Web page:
General Safety Tips

  • Pay attention to weather forecasts and prepare appropriately.
  • Be aware of your surroundings and know where you will go if you need to seek shelter from an unexpected thunderstorm.
  • Be sure to use sunscreen and sunglasses to protect yourself from harmful UV rays. Remember, even on overcast days UV rays are still powerful enough to burn skin so use sunscreen. 
  • On hot days, make sure you drink plenty of water to stay hydrated.
  • Wear closed toe shoes like tennis shoes, not flip-flops or sandals, to protect your feet.
  • Remember “If you see something, say something.” If you see people or activities that seem suspicious, report your observations to the Indiana Intelligence Fusion Center at 877-226-1026. If you believe danger is imminent, contact local security or call 911.

Safety tips for kids and caregivers

  • Teach kids to stay calm and stay put if they become separated from parents or other caregivers. Knowing what to do in this scary situation will help prevent a lost child from panicking, and help safety officials locate them faster.
  • Keep a watchful eye on children. It’s easy for children and caregivers to become separated in large crowds.
  • Have an established family meeting location where you will reconnect if separated.
  • Check with county fair organizers and ask for ‘missing parent’ contact tags your children can wear with your name and cell phone number in case your child becomes separated.
  • If you do become separated from your child, notify local security immediately.

Animal Safety Tips

  • Wash your hands or use hand sanitizer after touching animals, and don’t consume any food inside of the barns.
  • Watch out for animal feces on barn floors and aisle ways when walking or using strollers.
  • Animals at the fair are in a noisy, crowded and unfamiliar environment, and may easily become dangerous if they are spooked or scared. 
  • Avoid running, yelling, talking loudly or making loud noises while in the animal barns.
  • Never attempt to pet any animal at the fair without receiving explicit permission from the animal’s owner.

Fire Safety Tips

  • Make sure all fires are extinguished and dispose of cigarettes properly.
  • Ensure all wires being used for fair exhibits are away from flammable materials such as cloth or hay.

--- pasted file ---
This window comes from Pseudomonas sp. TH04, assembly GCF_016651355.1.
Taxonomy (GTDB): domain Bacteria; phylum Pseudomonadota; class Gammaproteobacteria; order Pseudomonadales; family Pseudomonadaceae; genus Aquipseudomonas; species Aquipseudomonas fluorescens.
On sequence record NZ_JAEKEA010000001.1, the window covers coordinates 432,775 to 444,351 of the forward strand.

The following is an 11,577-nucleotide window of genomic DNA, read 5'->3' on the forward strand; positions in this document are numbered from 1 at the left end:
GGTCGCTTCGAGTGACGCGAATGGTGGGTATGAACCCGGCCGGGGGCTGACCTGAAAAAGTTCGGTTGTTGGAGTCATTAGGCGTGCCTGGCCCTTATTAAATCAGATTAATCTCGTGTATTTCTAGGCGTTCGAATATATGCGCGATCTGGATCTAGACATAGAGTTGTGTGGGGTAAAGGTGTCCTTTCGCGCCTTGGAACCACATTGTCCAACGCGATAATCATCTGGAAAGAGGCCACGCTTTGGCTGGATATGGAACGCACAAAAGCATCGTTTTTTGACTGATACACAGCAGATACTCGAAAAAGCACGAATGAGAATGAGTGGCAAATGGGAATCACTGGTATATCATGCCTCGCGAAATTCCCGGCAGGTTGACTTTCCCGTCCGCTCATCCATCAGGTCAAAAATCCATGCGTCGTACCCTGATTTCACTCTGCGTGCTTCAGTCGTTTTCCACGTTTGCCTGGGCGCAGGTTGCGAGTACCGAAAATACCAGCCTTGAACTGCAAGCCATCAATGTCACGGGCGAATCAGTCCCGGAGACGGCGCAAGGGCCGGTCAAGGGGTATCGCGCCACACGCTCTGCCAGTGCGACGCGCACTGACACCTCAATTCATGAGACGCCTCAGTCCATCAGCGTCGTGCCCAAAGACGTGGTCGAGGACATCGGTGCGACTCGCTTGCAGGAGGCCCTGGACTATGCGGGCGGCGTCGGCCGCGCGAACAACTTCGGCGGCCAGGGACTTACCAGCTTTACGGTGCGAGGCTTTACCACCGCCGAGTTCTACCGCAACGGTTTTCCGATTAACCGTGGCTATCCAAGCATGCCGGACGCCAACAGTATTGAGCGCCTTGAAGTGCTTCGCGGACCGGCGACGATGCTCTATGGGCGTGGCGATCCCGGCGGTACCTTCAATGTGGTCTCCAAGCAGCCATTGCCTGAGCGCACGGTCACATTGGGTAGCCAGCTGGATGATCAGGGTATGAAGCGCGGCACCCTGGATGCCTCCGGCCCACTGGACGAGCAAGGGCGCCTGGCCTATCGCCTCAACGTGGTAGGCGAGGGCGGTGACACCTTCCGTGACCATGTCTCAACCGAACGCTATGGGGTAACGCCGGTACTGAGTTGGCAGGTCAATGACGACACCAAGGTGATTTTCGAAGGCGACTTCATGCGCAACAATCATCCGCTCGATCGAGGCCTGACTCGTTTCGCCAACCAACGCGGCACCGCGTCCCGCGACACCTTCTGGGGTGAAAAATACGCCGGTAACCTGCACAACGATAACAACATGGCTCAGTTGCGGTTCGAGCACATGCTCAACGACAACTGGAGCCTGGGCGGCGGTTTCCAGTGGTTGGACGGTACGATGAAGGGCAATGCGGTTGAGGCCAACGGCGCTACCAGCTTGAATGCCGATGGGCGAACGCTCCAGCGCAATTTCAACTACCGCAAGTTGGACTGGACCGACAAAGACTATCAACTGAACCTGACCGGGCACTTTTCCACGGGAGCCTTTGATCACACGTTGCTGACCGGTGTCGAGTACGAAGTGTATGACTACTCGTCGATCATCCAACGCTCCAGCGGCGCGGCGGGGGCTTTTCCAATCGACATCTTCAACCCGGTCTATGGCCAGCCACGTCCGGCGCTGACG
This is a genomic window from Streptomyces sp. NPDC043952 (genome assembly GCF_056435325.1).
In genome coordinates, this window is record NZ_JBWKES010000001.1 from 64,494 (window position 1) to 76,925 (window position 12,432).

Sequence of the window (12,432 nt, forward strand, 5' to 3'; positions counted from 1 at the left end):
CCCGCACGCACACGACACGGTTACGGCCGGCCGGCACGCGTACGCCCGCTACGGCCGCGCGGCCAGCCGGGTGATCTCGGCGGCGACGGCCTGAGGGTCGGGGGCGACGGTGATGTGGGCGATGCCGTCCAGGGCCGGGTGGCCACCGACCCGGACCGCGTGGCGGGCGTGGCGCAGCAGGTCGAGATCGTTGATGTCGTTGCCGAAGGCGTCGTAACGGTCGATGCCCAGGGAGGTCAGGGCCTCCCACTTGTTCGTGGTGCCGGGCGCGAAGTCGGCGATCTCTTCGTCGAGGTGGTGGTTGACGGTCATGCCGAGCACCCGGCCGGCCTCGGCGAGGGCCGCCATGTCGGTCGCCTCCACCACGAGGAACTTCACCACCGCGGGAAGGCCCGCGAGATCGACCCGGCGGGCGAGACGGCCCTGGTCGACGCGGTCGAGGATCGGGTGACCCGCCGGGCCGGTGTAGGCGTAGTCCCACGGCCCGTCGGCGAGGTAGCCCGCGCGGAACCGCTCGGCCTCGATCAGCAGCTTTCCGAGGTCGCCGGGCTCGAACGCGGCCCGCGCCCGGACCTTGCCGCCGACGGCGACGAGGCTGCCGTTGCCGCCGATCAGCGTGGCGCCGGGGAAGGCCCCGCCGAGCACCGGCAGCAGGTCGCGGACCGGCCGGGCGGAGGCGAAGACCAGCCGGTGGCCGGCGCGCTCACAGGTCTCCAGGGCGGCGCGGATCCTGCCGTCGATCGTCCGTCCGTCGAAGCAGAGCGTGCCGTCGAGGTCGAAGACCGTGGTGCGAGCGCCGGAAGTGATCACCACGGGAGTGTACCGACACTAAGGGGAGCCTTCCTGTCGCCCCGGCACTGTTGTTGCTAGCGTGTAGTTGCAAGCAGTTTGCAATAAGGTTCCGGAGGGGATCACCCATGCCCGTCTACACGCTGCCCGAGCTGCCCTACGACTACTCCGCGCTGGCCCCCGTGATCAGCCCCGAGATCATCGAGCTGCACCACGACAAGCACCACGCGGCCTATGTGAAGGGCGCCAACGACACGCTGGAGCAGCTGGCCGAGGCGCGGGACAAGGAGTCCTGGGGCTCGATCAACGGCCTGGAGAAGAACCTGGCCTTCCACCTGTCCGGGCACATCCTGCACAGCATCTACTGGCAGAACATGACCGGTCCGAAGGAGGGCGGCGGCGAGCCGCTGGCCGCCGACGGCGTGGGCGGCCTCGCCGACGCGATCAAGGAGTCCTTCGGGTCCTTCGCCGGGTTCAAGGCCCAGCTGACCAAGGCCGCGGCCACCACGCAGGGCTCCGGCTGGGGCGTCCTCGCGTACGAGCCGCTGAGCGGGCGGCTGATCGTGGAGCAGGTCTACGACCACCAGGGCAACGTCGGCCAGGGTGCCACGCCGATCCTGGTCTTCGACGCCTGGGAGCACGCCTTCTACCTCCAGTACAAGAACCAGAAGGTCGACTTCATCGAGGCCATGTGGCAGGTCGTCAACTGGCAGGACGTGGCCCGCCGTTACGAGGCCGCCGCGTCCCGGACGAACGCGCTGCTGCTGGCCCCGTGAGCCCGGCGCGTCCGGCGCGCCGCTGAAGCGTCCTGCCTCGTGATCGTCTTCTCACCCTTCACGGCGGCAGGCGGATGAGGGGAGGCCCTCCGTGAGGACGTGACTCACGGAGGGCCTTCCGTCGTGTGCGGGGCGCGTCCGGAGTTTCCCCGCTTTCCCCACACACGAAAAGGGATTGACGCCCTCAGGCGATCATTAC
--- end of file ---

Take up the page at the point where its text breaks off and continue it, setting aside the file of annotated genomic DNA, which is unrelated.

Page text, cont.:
• If parking on grass lots while attending the fair, avoid parking on tall dry grass. Park on mowed grass whenever possible.
  • Use caution refilling generators. Exhaust can be very hot. Make sure the exhaust vent is pointing up in the air and not down at the ground, where it could catch dry grass or other flammables on fire.

Amusement Ride Safety Tips

  • Don’t board a ride if you see broken parts, signs of improper maintenance, or an inattentive operator. Report your observations to the ride operator or call IDHS amusement ride hotline at 1-888-203-5020.
  • Every ride should have a prominently displayed, current permit issued by IDHS. If the ride has no such permit, call the amusement ride hotline at 1-888-203-5020.
  • Read all posted rules and listen to instructions given by ride operators.
  • Watch the ride with your child before boarding. Point out the operator and the entrance and exit locations prior to riding. Make sure they understand the instructions and warnings fully.
  • Obey minimum height, age, and weight restrictions. Never sneak children onto rides if they are too small or too young. A smaller/younger child may not be physically or developmentally able to stay safely seated.
  • If you can’t count on your child to stay seated with hands and feet inside, don’t let them ride. 
  • Keep all body parts (hands, arms, legs, long hair, etc.) inside the ride at all times. If you have long hair, keep it pulled up with a hat or hair tie.
  • Always use the safety equipment provided (seat belt, shoulder harness, lap bar, etc.).